"It could also be an improvement in player development around the game," says Zaidi. "You even look at something as small as nutrition. Teams are spending more money on food in minor league clubhouses. There's also a lot more support, on the field, off the field. Those supposedly can't-miss prospects, the first-round high school position players with tools and everything? It seems like teams do a better job of getting them from point A to point Z."
Another theory to explain the current rise of all-around shortstops is that in previous eras, many of them might not have reached the majors as shortstops at all. Our poststeroidal, power-starved age has increased clubs' tolerance for shortstops with bigger bodies who will allow teams to put more power on the field as long as they're adequate at the game's most important defensive position. (So far this year, though early in the season numbers can change fast, shortstops are averaging one homer every 42 at bats, which would be an all-time high.) While every member of the big six plays a smooth, and at times spectacular, shortstop, only Lindor is likely to win a Gold Glove. In another age most of the rest of them might have already been moved to third base. "With guys like Correa or even Seager, there might have been some temptation to move them off the position, because of where you think their bodies might be going," says Zaidi. "Now, while you think the guy can handle it, you want to be able to keep him in that premium position."
There is another factor at play too: Each of them has always wanted to be a shortstop, and will do whatever it takes to stick there. Correa and Seager, the largest players in the group, assiduously diet in order to stay at a weight—between 220 and 225 pounds for Seager, and exactly 218 for Correa—that allows them to meet the position's demands. "A lot of people told me, 'Oh, you're going to be a third baseman, you're going to be a pitcher,'" says Correa. "I'm like, I'm staying at shortstop."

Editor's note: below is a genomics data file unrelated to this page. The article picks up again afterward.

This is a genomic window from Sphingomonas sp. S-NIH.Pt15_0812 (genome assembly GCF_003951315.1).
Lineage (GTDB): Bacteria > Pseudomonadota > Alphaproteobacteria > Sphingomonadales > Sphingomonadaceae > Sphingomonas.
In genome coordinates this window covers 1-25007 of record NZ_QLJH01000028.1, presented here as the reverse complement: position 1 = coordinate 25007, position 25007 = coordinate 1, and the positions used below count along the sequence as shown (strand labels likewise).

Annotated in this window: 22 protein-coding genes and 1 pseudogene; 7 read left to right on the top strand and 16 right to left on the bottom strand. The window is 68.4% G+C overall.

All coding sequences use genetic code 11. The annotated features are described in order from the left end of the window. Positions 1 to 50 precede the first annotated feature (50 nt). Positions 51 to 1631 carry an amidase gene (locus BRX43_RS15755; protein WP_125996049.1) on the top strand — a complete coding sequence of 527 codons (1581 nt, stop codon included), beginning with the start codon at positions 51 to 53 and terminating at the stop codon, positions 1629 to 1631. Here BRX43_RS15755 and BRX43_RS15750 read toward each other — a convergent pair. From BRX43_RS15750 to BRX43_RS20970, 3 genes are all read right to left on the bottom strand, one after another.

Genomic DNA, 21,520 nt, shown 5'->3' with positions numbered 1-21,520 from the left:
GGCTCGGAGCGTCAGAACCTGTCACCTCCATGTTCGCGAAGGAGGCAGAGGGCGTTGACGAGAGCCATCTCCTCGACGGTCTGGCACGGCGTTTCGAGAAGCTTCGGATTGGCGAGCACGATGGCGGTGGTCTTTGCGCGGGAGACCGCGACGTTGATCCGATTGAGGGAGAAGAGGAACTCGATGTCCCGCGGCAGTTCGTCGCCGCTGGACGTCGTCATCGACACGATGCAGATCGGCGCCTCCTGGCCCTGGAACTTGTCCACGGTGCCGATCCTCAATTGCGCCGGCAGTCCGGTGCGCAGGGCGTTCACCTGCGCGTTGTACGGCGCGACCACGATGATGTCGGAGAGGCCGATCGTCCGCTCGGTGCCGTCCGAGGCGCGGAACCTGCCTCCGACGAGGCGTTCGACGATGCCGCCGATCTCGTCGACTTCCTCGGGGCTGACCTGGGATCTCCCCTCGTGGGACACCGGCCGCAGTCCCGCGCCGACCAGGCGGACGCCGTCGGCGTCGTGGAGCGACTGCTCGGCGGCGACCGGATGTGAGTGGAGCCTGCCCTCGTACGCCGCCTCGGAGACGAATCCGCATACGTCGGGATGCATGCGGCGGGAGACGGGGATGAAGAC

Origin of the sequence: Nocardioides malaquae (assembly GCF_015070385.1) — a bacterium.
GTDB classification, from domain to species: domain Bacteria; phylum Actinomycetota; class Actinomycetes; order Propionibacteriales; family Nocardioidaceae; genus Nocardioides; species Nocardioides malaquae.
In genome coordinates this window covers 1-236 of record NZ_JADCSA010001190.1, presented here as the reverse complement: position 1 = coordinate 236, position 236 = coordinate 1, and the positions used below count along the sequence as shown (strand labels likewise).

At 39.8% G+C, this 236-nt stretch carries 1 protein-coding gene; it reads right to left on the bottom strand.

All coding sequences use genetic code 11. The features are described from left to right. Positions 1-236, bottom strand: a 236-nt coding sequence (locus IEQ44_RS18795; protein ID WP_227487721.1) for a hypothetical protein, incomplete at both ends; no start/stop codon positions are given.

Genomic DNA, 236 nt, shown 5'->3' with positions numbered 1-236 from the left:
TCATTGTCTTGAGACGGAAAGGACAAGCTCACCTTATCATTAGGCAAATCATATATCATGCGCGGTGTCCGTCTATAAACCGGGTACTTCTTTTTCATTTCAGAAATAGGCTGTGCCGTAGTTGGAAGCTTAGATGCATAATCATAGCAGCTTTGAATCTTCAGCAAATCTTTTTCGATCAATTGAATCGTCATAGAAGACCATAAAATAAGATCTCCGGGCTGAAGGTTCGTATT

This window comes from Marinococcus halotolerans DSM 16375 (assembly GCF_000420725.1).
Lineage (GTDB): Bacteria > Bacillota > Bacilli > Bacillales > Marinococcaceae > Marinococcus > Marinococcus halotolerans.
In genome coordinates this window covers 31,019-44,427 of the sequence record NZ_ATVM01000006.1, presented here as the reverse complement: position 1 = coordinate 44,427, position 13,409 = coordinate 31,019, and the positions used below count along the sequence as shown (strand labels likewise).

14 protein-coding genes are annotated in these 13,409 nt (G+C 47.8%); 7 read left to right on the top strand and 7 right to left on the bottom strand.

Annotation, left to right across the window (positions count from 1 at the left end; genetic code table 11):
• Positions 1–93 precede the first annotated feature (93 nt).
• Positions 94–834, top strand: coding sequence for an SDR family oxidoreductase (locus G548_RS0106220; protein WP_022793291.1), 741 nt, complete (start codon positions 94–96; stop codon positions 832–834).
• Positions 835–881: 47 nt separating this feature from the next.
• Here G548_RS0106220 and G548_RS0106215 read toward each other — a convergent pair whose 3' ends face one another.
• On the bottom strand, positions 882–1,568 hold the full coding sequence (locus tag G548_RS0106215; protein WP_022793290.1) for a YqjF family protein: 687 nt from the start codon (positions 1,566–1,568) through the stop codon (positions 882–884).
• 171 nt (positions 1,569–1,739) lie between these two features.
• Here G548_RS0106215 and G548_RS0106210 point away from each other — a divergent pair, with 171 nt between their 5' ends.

Many of them also played other sports, and well. But each of them eventually gave everything else up not just to play baseball, but to play shortstop. Why? There was at least one shared reason.
THOUGH WEISS was a successful shortstop for 14 seasons, he was not one who captured children's imaginations. "Those poor kids!" Weiss jokes of what was likely a tiny delegation of Weiss wannabes. "Probably in therapy now."
Lindor points out that he and his fellow young shortstops were not produced from the same assembly line. Some of them, like Correa and, apparently, Story, have more power. Some, like Seager and Bogaerts, are likely to hit for higher averages. Some, like Lindor himself, have more speed. "We've all got different techniques, we've all got different styles," says Lindor. "That's a good thing for young kids. They can take something from every one of us and make it their own. That's what I did growing up: I picked something from everybody I liked."